Ph.D. 1977, University of New Mexico
MA 1973, University of Texas
B.F.A. 1971, Southern Methodist University
Betty Ann Brown is an art historian, critic, and curator. She was trained in Latin American art history, receiving her B.F.A. in art history and painting from Southern Methodist University in 1971 and her Masters degree in art history from the University of Texas at Austin in 1973. Her 1977 Ph.D. is from the University of New Mexico, where she studied Pre-Columbian art with Mary Elizabeth Smith and the History of Photography with Beaumont Newhall. After moving to Los Angeles in the late 1970s, her interest shifted from ancient Latin American art to Chicano art and, ultimately, to all modern and contemporary art.
Brown has curated several major exhibitions, including "Muses," a pairing of nine women artists with nine women writers, Pasadena Armory for the Arts, November 1995; "Family Album," views of alternative families, Cal State Fullerton, September 1994; and "Utopian Dialogues," twelve installations by artists responding to conversations about utopia, Los Angeles Municipal Art Gallery, September 1993. She collaborated with visual artist Cheryl Dullabaun to co-create the installation Persephone Speaks: Whispers from the Undergroundî at Cal Poly Pomona, Spring 1998. Her image and text piece from that exhibition was shown again at the College of the Canyons, Spring 1999.
Brown has published on art for three decades. After years of writing about Latin American art for journals both here and abroad, she began writing criticism in 1982. She has worked as a contributing editor for Arts and Artweek and the Los Angeles Reader, has written frequently for Artscene, and was founding editor of Visions, the Los Angeles art quarterly. She has produced and contributed to numerous exhibition catalogues, including most notably Roland Reiss, A Seventeen Year Survey (Los Angeles Municipal Art Gallery, 1991) for the exhibition Brown curated and traveled throughout the country. Her essay "Pomegranates, Mirrors & Meaning: Musings on the Spiritual Aspects of the Feminist Movement in Clay" appeared in the catalogue for the 1995 four-site exhibition on the feminist movement in clay. Brown co-authored -- with critic Arlene Raven and photographer Kenna Love -- Exposures, Women & Their Art (Pasadena, NewSage Press, 1989). In the mid 1990s, she began to investigate community building as an art form. Her edited anthology Expanding Circles: Women, Art & Community, published in Spring 1996, developed out of her 1992 CSUN exhibition, "Communitas: The Feminist Art of Community Building.î She also delivered a paper on community building at the 2002 CAA meetings. Her Gradivaís Mirror: Reflections on Women, Surrealism & Art History, a series of essays on Surrealist artists Claude Cahun, Leonora Carrington, Gala Dali, Valentine Hugo, Maria Izquierdo, Frida Kahlo, Jacqueline Lamba, Simone Mareuil, Lee Miller, Alice Rahon, and Remedios Varo, was published by Midmarch Arts Press in 2002. Gradivaís Mirror won the 2003 Cal State Northridge Award for Outstanding Scholarly Publication. Brown is currently working on a textbook entitled Art & Mass Media (Kendall Hunt Publishers).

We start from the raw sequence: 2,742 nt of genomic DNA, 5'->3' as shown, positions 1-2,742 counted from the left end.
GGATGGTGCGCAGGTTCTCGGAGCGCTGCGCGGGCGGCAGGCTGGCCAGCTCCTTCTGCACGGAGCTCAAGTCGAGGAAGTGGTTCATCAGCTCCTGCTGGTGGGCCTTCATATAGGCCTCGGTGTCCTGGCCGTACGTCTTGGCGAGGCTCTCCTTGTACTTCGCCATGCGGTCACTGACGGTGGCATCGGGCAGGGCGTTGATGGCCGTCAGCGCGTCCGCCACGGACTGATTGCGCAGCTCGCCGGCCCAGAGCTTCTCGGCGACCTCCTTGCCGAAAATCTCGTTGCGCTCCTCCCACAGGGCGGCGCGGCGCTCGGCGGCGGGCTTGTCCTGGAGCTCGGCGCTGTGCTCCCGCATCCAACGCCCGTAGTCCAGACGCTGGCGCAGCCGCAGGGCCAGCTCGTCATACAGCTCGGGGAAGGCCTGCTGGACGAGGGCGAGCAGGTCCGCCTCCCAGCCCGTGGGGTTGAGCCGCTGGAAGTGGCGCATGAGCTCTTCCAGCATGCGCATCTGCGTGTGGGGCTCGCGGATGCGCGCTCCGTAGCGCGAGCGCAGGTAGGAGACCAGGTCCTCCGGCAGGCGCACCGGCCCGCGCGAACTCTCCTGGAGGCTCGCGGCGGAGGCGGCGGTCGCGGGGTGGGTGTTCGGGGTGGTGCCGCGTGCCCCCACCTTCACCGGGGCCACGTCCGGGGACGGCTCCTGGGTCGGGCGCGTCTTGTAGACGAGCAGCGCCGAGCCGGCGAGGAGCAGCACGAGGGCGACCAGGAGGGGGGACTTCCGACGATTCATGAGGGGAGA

Brown has been active in women's art organizations. She was president of the board of the Los Angeles Woman's Building in 1985-86 and in 1995-96 was president of the Southern California Women's Caucus for Art. She organized "Beyond the Backlash: Feminisms for the 1990s," the SCWCA conference held in June 1996 at the Armand Hammer (on the occasion of Judy Chicagoís "Dinner Party" being exhibited there) and was program chair for the national WCA meetings, Los Angeles in both 1985 and1999. In addition, Brown volunteered time as a docent for the Venice Art Walk for over ten years.